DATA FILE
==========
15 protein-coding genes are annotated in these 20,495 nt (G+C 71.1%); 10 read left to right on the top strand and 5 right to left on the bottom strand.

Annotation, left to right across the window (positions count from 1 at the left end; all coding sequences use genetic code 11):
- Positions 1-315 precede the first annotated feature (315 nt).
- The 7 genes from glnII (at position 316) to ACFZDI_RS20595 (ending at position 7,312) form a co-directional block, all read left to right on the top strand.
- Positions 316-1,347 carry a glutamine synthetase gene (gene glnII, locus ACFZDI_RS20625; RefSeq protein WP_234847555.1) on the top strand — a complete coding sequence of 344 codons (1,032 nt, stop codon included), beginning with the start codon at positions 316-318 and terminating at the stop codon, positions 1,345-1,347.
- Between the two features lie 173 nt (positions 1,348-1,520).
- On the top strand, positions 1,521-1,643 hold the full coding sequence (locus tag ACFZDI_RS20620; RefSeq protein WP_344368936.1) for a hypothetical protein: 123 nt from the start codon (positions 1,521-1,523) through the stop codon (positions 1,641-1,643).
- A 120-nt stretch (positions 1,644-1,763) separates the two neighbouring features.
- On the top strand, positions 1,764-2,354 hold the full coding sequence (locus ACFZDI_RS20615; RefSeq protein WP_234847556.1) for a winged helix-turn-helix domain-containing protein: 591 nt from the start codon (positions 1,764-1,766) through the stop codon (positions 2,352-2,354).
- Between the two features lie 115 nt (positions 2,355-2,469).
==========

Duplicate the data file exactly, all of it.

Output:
15 protein-coding genes are annotated in these 20,495 nt (G+C 71.1%); 10 read left to right on the top strand and 5 right to left on the bottom strand.

Annotation, left to right across the window (positions count from 1 at the left end; all coding sequences use genetic code 11):
- Positions 1-315 precede the first annotated feature (315 nt).
- The 7 genes from glnII (at position 316) to ACFZDI_RS20595 (ending at position 7,312) form a co-directional block, all read left to right on the top strand.
- Positions 316-1,347 carry a glutamine synthetase gene (gene glnII, locus ACFZDI_RS20625; RefSeq protein WP_234847555.1) on the top strand — a complete coding sequence of 344 codons (1,032 nt, stop codon included), beginning with the start codon at positions 316-318 and terminating at the stop codon, positions 1,345-1,347.
- Between the two features lie 173 nt (positions 1,348-1,520).
- On the top strand, positions 1,521-1,643 hold the full coding sequence (locus tag ACFZDI_RS20620; RefSeq protein WP_344368936.1) for a hypothetical protein: 123 nt from the start codon (positions 1,521-1,523) through the stop codon (positions 1,641-1,643).
- A 120-nt stretch (positions 1,644-1,763) separates the two neighbouring features.
- On the top strand, positions 1,764-2,354 hold the full coding sequence (locus ACFZDI_RS20615; RefSeq protein WP_234847556.1) for a winged helix-turn-helix domain-containing protein: 591 nt from the start codon (positions 1,764-1,766) through the stop codon (positions 2,352-2,354).
- Between the two features lie 115 nt (positions 2,355-2,469).